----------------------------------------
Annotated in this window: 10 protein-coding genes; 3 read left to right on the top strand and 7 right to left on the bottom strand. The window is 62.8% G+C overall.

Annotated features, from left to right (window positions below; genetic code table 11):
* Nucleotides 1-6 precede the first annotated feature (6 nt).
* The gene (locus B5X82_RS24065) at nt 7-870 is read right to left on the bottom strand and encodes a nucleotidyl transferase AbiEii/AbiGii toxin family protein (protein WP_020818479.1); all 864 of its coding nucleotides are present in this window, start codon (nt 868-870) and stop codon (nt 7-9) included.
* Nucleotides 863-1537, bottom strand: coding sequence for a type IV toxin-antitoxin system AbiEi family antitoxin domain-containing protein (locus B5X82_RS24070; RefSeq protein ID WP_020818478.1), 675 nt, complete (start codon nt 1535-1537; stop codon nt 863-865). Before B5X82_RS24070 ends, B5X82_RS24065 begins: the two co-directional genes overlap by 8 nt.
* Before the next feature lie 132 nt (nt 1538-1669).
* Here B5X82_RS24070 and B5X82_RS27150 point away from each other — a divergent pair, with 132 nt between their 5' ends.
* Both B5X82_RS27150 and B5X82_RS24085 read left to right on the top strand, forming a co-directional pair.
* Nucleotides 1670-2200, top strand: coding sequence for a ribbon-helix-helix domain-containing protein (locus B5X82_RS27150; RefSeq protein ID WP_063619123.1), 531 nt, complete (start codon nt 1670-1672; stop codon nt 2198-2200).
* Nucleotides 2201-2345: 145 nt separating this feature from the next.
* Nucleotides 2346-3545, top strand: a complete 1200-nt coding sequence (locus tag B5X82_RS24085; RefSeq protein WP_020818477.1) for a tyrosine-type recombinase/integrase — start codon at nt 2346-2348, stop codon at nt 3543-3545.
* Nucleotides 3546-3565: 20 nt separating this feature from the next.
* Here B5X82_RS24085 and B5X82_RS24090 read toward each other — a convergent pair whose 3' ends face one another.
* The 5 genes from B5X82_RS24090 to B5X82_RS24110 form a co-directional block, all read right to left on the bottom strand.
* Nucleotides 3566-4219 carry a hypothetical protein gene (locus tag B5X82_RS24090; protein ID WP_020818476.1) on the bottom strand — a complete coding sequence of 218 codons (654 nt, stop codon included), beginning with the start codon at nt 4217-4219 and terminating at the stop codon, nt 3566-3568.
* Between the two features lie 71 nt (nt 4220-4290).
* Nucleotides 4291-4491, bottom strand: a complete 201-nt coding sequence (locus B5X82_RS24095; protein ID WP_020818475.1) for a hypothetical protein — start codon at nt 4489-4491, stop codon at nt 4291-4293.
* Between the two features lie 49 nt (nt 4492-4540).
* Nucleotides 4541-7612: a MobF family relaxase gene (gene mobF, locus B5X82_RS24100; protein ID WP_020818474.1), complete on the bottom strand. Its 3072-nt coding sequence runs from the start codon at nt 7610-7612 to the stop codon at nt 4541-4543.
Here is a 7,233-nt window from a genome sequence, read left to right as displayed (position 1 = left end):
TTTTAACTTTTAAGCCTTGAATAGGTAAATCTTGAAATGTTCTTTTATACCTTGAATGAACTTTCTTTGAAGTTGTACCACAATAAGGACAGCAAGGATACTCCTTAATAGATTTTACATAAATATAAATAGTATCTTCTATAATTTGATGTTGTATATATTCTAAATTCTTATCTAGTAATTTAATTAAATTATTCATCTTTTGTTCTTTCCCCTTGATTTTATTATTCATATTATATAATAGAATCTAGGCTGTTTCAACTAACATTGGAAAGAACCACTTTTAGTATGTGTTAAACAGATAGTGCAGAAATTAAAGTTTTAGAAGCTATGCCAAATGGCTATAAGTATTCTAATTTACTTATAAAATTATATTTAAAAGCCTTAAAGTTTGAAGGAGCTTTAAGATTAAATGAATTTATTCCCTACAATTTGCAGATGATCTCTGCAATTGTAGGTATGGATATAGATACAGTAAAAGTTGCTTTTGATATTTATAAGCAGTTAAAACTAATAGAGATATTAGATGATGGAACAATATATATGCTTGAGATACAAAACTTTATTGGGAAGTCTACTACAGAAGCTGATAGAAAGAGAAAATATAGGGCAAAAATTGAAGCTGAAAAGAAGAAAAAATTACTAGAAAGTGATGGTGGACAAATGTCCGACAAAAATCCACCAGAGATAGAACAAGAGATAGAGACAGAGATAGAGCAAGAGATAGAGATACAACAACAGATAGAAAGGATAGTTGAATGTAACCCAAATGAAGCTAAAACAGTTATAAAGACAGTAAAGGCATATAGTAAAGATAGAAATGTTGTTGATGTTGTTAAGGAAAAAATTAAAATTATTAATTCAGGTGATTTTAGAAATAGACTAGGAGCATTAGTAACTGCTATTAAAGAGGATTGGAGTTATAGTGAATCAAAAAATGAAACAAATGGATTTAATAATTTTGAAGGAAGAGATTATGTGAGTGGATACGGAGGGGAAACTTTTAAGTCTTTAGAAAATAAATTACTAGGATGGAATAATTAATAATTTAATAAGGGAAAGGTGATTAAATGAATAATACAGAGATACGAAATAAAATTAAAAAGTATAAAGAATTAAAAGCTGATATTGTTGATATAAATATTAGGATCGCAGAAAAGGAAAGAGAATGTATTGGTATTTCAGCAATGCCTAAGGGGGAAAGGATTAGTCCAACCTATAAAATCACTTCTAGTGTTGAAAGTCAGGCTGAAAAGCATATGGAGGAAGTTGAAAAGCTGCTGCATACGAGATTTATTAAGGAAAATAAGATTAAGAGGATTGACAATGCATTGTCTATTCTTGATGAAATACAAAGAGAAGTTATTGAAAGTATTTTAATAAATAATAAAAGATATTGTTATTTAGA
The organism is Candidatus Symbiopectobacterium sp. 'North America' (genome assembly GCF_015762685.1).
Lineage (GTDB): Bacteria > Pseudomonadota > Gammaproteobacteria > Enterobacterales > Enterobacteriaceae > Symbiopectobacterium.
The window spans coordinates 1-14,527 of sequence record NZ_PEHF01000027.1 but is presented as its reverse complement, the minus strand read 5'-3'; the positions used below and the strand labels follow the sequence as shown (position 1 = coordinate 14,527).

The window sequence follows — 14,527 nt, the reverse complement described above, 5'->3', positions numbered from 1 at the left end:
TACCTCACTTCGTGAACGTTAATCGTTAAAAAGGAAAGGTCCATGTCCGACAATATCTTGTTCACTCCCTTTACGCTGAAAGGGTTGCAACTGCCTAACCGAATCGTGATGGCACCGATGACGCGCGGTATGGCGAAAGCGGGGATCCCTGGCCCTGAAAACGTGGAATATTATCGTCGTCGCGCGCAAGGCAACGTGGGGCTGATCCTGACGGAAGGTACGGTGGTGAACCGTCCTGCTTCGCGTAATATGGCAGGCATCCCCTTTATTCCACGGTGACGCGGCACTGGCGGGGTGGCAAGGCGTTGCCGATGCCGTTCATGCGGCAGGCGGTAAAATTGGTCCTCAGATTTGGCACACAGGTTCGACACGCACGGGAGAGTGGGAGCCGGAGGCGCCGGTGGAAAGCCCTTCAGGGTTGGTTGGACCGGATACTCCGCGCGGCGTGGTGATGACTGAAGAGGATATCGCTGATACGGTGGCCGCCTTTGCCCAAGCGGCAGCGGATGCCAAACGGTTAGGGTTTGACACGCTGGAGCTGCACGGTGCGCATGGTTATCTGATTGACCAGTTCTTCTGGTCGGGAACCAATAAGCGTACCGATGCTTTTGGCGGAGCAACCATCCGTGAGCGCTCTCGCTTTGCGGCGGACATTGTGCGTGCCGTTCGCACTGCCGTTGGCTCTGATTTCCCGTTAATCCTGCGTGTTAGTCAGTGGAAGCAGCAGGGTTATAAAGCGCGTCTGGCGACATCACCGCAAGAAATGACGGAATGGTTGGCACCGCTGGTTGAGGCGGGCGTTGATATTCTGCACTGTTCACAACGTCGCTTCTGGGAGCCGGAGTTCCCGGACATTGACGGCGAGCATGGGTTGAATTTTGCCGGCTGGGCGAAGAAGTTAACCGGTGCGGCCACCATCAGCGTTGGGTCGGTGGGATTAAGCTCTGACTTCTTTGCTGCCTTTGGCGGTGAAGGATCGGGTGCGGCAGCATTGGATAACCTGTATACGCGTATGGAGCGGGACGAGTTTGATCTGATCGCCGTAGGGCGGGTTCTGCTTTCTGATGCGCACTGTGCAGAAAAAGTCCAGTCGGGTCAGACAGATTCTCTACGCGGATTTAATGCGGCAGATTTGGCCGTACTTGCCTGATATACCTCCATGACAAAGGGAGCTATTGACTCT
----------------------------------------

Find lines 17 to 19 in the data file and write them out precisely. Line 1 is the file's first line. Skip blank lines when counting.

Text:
* Nucleotides 4291-4491, bottom strand: a complete 201-nt coding sequence (locus B5X82_RS24095; protein ID WP_020818475.1) for a hypothetical protein — start codon at nt 4489-4491, stop codon at nt 4291-4293.
* Between the two features lie 49 nt (nt 4492-4540).
* Nucleotides 4541-7612: a MobF family relaxase gene (gene mobF, locus B5X82_RS24100; protein ID WP_020818474.1), complete on the bottom strand. Its 3072-nt coding sequence runs from the start codon at nt 7610-7612 to the stop codon at nt 4541-4543.